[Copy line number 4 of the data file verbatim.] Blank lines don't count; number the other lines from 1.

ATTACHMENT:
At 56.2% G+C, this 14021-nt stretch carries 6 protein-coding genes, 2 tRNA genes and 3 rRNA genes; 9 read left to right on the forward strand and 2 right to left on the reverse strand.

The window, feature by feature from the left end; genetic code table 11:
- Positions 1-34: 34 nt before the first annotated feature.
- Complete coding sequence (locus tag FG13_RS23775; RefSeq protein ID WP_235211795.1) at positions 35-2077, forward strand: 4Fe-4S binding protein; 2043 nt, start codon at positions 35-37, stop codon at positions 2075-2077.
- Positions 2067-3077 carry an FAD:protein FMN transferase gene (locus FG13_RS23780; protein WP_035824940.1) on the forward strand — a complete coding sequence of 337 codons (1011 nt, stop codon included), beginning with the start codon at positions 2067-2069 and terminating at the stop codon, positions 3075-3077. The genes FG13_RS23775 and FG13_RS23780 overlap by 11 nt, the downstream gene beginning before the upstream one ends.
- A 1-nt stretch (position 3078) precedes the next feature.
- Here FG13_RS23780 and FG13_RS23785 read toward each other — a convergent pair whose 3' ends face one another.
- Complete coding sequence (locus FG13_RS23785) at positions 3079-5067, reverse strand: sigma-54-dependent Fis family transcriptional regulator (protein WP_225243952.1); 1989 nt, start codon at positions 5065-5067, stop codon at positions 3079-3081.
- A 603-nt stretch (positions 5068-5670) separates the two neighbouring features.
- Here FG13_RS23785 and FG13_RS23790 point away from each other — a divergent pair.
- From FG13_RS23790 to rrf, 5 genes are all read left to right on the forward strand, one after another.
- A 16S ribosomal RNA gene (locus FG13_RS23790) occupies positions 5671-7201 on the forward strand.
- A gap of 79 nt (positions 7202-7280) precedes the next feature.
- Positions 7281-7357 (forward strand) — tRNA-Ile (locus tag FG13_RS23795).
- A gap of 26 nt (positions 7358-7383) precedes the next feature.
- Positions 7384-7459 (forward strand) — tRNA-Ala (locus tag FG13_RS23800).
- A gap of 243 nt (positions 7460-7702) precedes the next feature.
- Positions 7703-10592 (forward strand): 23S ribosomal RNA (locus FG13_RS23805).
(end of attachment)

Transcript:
- Complete coding sequence (locus tag FG13_RS23775; RefSeq protein ID WP_235211795.1) at positions 35-2077, forward strand: 4Fe-4S binding protein; 2043 nt, start codon at positions 35-37, stop codon at positions 2075-2077.